Last Sat I went to the keiko before the "Regional Kendo Tournament" - which is an invitational thing for dojos in Mainland China. Apart from the neighbouring team Macau, there were teams from Guangdong, Shanghai and Beijing. One thing different from the last Asian Tournament is that, this taikai is aim for Chinese and not Japanese. So it's good to see Chinese at my generation intereseted in Japanese traditional culture finally, besides the hatred and whatever indifference they had before.
As I just got off work, I only managed the last 30 mins or so. Yip told me to practice with Sueno Eiji-Sensei (8Dan Kyoshi from Kagoshima, winner of '79 AJKC, winner of All-Japan 8thDan taikai '02), but then that was a massive queue of 10+ people. I might end up not having ANY keiko, so I just said onegaishimas to some visitors - at least, I got some exercise to make my 2-hour return journey worthwhile.
I found some guys from Guangzhou (captial city of Canton Provience, nearest to HK) and Shanghai. All of the visitors had their full names on their zekken which gave me a headache remembering who they were (imagine you can read everything - and it's just information overload)... Kendo-wise I had a good sweat. They have good kendo, and probably just did shinsa an hour before... their level is below me. But then I m not in shape, forgot when's the last serious practice I had, and extremely tired after 5.5-day of work... Recalling what Honda-sensei said about "fighting someone junior half a grade above them" - I tried but in the end, I could only make it to the same level of kendo. For some of the cuts I could have countered or aggressively attacked, I simply stood there and did nothing. The rate of errors made in debana and hiki waza is extremely high too.
Towards the final 2 mins when "last keiko" was shouted, and when Kishikawa-sensei was "resting" on the opposite side, I walked into his line and bow - and I had no idea why I was up for a keiko with him. Probably on one side I was trying to be sorry for not going to the squad, and on the other telling him I was still practising, for, welll, a little... What I got from that keiko was how "easy" for him to escape from my hiki-men: he just did the very proper type of nuki waza by stepping to one side. Simple. Other people didn't do that because, A) they were too concern to block, and B) they were of a lower level.
Everybody seemed to be rusihing off for food for some reason, and none of them said a word.
The following morning I had a hard time getting up at 8am again after missing a lot of sleep during the week... When I arrived "Lei Yu Mun Sports Centre" (Only managed to find out how to get there on the internet before I picked up my bogu from home) - they were doing the opening ceremony/ line-up thing.
Usually at this kind of situation (not fighting) I would volunteer as a helper, scoreboarding, ribbon-typing, whatever. But strangely there were more than enough for the day, and all I could do was to watch, support Team HK, and take photos. I also got the odd job of holding the camera(s) before lunch at their "photo call". Though I must mention that digital SLR of Takeyasu-sensei (President of AJKF) will be something worth saving up for, if my salary could ever afford that!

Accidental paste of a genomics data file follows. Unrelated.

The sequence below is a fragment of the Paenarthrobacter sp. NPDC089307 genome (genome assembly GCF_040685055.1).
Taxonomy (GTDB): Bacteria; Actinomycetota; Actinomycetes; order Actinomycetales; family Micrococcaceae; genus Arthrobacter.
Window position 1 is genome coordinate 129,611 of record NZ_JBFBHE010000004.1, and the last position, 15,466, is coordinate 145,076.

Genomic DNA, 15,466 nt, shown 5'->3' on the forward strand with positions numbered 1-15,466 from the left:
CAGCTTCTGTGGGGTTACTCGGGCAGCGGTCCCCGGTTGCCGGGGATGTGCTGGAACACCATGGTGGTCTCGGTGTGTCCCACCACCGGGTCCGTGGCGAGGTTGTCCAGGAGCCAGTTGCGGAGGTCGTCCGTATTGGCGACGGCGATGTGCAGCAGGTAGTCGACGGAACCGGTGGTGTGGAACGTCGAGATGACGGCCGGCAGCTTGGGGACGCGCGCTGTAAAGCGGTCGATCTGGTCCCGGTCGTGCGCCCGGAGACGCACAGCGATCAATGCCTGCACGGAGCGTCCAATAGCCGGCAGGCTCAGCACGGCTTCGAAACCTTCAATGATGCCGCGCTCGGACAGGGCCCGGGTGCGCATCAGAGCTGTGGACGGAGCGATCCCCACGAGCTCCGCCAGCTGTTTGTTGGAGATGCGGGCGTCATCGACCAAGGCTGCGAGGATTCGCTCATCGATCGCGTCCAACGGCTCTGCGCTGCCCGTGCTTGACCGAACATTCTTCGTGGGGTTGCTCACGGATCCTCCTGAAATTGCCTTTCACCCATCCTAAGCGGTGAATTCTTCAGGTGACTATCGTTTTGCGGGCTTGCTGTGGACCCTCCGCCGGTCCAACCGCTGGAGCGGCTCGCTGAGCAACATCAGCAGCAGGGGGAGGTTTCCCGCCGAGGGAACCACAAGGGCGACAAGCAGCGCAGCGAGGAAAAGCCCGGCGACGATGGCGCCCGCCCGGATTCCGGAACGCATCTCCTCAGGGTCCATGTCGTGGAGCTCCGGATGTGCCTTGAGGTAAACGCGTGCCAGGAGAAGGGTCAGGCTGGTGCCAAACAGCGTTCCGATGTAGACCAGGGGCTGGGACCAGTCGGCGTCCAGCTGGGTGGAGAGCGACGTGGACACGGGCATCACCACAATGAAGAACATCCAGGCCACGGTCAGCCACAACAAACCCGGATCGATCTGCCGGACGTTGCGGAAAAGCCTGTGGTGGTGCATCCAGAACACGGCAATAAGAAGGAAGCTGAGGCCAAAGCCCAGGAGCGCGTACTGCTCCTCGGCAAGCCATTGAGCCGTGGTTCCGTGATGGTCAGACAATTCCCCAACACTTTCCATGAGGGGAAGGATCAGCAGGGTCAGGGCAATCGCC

The two major cities in China, mainly Beijing and Shanghai, at least in my opinion has a relatively higher standard of kendo from the local Chinese. Not sure if that has anything to do with the presence of Japanese students (which HK has none) or businessmen (which HK have a lot). But out of the 10 teams from 5 cities (inc. Beijing, Shanghai, Guangzhou, Macau, besides HK) - HK Team A definitely had their advantage as it was made up of 2 yondan, 2 sandan with lower grades as subsitutes. Other teams had people from kyu to, at most, 3 dan, which made some of the fights not as exciting to watch because of the big gap in level.
... Or maybe I was just really tired. Also that the lighting was horrible for photo-taking. At one point (after lunch) I was napping right next to one corner of the court, despite the fact that there were loud kiai and strong fumikomi on the floor.
Actually one of the more exciting things I'd seen that day was some Iaido embu. Cheung was on one of those 8.30am sunday session when I happened to have the mood to pop-up months ago. But seeing his Iaido in an Embu context was a different feeling. He was in all white doing shoden to okuden Muso Shinden Ryu kata. I had that *flash* of Alex Sahla's face. Whoops.
I did chat Cheung up and found that he had participated in some All-Japan taikai under Niigata-ken's team. With the iaido conversation running again, I really think that I should fix my career crisis a.s.a.p. My interests are all suffering all because of it. Damn.
For most of the time I was sitting with HK Team B (Ng, Leo, Amy, Fanny, Agnes) when they weren't fighting. It's probably the team I would have made into *if* I attend the squad in the past 3 months. Overall they got from being nervous to overcoming the fear, and then too eager all of a sudden, which in the end made them to the semi-finals. Everyone gained a few points and then lost a few for the team. Too much getting drawn into the level of the opponent. You cut, I cut. You push, I push... that sort of thing. But if I was the one fighting, wouldn't I be making the same mistakes?
At Godou keiko I practiced with a girl from Guangzhou, a Portuguese woman from Macau, a guy from Guangzhou and another one from Shanghai, all supposedly my juniors, followed by Wan-sensei (Fanny's sensei). Now I felt kinda sorry for those coming a few hours by flight to fight with someone so tired and dead. I came to keiko as a matter of respect and appreciation of their willingness to travel, which is something I haven't done for quite a long time (almost a year.)